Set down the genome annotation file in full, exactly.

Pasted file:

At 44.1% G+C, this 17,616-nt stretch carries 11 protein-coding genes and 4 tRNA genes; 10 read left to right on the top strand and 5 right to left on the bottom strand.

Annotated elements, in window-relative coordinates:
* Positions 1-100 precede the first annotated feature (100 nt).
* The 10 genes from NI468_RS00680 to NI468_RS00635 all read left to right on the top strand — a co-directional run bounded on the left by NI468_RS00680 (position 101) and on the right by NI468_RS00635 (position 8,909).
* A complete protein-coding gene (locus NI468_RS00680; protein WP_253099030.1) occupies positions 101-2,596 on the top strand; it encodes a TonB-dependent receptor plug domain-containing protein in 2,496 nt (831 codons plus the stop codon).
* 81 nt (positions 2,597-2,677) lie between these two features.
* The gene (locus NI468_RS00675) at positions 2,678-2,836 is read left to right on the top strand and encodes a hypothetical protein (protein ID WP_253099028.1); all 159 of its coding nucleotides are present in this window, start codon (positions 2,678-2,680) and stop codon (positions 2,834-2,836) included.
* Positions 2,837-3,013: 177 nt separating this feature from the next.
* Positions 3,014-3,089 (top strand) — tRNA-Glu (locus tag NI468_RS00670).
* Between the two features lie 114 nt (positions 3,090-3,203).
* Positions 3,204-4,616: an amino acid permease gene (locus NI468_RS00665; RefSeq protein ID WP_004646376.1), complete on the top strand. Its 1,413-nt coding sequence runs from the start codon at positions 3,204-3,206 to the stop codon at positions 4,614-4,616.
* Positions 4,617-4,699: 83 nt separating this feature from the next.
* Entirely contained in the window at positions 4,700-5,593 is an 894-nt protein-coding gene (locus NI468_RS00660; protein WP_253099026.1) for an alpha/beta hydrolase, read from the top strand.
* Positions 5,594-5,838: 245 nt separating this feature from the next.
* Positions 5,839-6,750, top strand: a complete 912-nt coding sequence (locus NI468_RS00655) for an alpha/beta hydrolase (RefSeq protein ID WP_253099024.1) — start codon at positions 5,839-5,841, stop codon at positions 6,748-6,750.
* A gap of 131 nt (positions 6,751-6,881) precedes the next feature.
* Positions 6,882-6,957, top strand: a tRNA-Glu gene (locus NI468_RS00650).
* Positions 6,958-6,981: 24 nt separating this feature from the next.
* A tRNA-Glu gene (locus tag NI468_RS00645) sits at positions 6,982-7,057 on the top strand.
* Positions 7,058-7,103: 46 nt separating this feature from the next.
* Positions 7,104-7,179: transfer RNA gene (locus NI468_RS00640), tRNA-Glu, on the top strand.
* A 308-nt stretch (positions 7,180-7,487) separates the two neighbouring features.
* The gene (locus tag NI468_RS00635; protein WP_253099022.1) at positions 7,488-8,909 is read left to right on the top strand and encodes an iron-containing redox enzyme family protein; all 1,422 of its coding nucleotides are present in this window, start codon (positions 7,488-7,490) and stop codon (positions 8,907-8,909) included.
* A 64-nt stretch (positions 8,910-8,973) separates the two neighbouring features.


At 44.1% G+C, this 17,616-nt stretch carries 11 protein-coding genes and 4 tRNA genes; 10 read left to right on the top strand and 5 right to left on the bottom strand.

Annotated elements, in window-relative coordinates:
* Positions 1-100 precede the first annotated feature (100 nt).
* The 10 genes from NI468_RS00680 to NI468_RS00635 all read left to right on the top strand — a co-directional run bounded on the left by NI468_RS00680 (position 101) and on the right by NI468_RS00635 (position 8,909).
* A complete protein-coding gene (locus NI468_RS00680; protein WP_253099030.1) occupies positions 101-2,596 on the top strand; it encodes a TonB-dependent receptor plug domain-containing protein in 2,496 nt (831 codons plus the stop codon).
* 81 nt (positions 2,597-2,677) lie between these two features.
* The gene (locus NI468_RS00675) at positions 2,678-2,836 is read left to right on the top strand and encodes a hypothetical protein (protein ID WP_253099028.1); all 159 of its coding nucleotides are present in this window, start codon (positions 2,678-2,680) and stop codon (positions 2,834-2,836) included.
* Positions 2,837-3,013: 177 nt separating this feature from the next.
* Positions 3,014-3,089 (top strand) — tRNA-Glu (locus tag NI468_RS00670).
* Between the two features lie 114 nt (positions 3,090-3,203).
* Positions 3,204-4,616: an amino acid permease gene (locus NI468_RS00665; RefSeq protein ID WP_004646376.1), complete on the top strand. Its 1,413-nt coding sequence runs from the start codon at positions 3,204-3,206 to the stop codon at positions 4,614-4,616.
* Positions 4,617-4,699: 83 nt separating this feature from the next.
* Entirely contained in the window at positions 4,700-5,593 is an 894-nt protein-coding gene (locus NI468_RS00660; protein WP_253099026.1) for an alpha/beta hydrolase, read from the top strand.
* Positions 5,594-5,838: 245 nt separating this feature from the next.
* Positions 5,839-6,750, top strand: a complete 912-nt coding sequence (locus NI468_RS00655) for an alpha/beta hydrolase (RefSeq protein ID WP_253099024.1) — start codon at positions 5,839-5,841, stop codon at positions 6,748-6,750.
* A gap of 131 nt (positions 6,751-6,881) precedes the next feature.
* Positions 6,882-6,957, top strand: a tRNA-Glu gene (locus NI468_RS00650).
* Positions 6,958-6,981: 24 nt separating this feature from the next.
* A tRNA-Glu gene (locus tag NI468_RS00645) sits at positions 6,982-7,057 on the top strand.
* Positions 7,058-7,103: 46 nt separating this feature from the next.
* Positions 7,104-7,179: transfer RNA gene (locus NI468_RS00640), tRNA-Glu, on the top strand.
* A 308-nt stretch (positions 7,180-7,487) separates the two neighbouring features.
* The gene (locus tag NI468_RS00635; protein WP_253099022.1) at positions 7,488-8,909 is read left to right on the top strand and encodes an iron-containing redox enzyme family protein; all 1,422 of its coding nucleotides are present in this window, start codon (positions 7,488-7,490) and stop codon (positions 8,907-8,909) included.
* A 64-nt stretch (positions 8,910-8,973) separates the two neighbouring features.